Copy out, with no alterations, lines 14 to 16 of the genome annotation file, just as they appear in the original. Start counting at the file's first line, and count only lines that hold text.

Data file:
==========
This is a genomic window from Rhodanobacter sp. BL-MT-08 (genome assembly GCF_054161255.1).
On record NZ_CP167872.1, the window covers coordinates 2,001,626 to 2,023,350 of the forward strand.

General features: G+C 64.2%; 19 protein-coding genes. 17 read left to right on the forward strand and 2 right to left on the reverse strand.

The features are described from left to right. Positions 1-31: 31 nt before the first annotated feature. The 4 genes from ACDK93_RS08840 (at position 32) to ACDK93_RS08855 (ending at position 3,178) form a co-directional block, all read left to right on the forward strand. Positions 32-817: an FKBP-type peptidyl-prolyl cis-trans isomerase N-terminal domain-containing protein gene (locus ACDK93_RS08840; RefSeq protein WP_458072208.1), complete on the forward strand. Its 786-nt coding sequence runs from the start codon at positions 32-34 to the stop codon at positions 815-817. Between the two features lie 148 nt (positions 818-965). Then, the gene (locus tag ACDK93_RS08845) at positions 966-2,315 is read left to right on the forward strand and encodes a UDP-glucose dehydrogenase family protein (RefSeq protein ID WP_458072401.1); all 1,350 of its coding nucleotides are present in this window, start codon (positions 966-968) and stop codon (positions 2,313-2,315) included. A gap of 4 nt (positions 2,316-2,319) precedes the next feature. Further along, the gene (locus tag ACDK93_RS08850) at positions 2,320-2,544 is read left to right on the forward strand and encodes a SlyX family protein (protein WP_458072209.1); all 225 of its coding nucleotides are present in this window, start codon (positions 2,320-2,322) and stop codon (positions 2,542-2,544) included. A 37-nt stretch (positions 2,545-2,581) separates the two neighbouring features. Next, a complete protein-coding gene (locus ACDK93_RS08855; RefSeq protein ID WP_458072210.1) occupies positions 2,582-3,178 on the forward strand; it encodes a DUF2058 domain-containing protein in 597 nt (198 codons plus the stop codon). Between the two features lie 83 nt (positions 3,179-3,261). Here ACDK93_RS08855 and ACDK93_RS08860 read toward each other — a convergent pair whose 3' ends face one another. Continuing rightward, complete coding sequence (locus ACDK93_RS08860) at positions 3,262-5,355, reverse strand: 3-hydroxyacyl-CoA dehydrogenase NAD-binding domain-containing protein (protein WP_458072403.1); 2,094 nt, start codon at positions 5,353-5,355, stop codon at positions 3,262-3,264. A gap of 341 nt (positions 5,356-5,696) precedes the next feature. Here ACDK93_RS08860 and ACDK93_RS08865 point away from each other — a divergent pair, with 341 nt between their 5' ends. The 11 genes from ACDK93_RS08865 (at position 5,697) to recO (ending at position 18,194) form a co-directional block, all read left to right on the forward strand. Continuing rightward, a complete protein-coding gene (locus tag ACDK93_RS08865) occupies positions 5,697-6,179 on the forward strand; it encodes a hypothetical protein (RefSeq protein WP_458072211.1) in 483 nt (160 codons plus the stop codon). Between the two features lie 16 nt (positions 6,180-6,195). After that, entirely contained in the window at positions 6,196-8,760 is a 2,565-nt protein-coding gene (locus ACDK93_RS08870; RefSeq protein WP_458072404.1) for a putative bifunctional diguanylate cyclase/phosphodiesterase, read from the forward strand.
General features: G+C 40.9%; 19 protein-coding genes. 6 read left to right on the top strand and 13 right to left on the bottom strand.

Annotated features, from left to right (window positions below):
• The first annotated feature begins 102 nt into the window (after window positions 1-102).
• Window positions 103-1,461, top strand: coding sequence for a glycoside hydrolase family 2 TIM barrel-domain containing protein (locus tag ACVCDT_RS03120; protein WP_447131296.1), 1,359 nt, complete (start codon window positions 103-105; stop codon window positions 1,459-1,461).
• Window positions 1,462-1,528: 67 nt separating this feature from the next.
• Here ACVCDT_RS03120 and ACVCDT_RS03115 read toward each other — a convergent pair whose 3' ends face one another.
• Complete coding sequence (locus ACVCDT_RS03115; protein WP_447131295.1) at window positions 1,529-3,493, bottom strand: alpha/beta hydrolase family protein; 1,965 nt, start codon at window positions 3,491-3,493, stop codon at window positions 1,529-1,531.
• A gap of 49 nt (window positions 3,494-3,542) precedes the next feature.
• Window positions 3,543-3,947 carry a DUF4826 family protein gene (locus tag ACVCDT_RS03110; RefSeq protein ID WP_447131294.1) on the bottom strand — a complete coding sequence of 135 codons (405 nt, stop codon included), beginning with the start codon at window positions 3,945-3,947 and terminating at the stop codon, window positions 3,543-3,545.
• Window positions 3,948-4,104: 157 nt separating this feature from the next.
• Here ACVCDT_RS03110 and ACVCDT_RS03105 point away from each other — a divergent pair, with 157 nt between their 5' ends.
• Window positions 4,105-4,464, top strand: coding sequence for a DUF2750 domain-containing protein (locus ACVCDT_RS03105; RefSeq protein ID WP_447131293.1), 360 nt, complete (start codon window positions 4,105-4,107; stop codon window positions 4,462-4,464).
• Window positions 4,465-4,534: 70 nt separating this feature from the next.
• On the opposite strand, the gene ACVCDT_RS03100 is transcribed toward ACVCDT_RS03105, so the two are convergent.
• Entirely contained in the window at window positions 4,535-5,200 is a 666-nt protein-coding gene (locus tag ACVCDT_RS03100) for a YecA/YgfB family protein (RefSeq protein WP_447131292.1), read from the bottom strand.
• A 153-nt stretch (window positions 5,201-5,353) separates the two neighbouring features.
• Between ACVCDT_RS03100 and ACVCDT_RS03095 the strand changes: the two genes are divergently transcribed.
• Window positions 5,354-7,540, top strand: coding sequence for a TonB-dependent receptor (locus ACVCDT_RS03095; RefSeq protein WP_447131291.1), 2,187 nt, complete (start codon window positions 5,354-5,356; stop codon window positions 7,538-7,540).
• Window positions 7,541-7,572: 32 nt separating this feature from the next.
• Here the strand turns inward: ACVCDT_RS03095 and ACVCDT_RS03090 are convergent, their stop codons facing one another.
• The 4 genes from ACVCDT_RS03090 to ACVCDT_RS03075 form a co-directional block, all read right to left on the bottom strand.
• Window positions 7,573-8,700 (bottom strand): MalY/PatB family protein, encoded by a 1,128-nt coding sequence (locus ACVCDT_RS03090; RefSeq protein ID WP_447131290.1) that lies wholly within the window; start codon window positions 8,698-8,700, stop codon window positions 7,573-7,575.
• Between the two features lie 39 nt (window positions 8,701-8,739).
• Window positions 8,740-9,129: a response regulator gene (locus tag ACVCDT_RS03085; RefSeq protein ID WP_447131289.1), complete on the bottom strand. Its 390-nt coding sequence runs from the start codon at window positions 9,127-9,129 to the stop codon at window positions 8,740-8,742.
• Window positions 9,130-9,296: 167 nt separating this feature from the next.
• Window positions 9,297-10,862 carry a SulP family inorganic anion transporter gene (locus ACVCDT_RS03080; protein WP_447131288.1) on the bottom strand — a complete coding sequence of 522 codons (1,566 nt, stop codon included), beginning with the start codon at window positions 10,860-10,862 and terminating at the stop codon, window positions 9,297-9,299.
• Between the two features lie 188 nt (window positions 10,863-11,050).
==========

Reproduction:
• Window positions 3,948-4,104: 157 nt separating this feature from the next.
• Here ACVCDT_RS03110 and ACVCDT_RS03105 point away from each other — a divergent pair, with 157 nt between their 5' ends.
• Window positions 4,105-4,464, top strand: coding sequence for a DUF2750 domain-containing protein (locus ACVCDT_RS03105; RefSeq protein ID WP_447131293.1), 360 nt, complete (start codon window positions 4,105-4,107; stop codon window positions 4,462-4,464).